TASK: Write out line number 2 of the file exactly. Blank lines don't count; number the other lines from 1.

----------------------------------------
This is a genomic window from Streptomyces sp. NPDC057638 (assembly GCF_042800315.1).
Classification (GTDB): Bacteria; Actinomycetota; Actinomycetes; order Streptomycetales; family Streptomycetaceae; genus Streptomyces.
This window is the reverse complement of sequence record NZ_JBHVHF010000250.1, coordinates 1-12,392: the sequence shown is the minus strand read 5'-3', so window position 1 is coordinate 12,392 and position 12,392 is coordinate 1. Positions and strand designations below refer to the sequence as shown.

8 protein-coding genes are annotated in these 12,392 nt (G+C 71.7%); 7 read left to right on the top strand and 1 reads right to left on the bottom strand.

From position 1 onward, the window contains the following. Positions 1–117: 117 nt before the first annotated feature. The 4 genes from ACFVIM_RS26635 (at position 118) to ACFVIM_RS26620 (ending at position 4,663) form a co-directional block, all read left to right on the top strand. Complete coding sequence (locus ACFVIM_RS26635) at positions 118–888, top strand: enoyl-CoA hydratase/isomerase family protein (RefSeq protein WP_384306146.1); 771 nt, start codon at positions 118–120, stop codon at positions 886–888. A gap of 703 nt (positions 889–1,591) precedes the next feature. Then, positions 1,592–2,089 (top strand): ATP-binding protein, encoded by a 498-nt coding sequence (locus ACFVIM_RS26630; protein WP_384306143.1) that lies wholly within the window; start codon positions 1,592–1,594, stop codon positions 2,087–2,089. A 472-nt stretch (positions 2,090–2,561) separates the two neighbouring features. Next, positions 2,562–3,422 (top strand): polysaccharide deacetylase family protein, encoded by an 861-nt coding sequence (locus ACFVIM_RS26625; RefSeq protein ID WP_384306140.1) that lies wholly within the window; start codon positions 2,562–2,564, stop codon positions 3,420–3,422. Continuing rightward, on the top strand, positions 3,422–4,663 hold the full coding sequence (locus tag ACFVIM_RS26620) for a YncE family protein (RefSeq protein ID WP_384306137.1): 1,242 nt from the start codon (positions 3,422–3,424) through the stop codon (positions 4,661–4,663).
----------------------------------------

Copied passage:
Classification (GTDB): Bacteria; Actinomycetota; Actinomycetes; order Streptomycetales; family Streptomycetaceae; genus Streptomyces.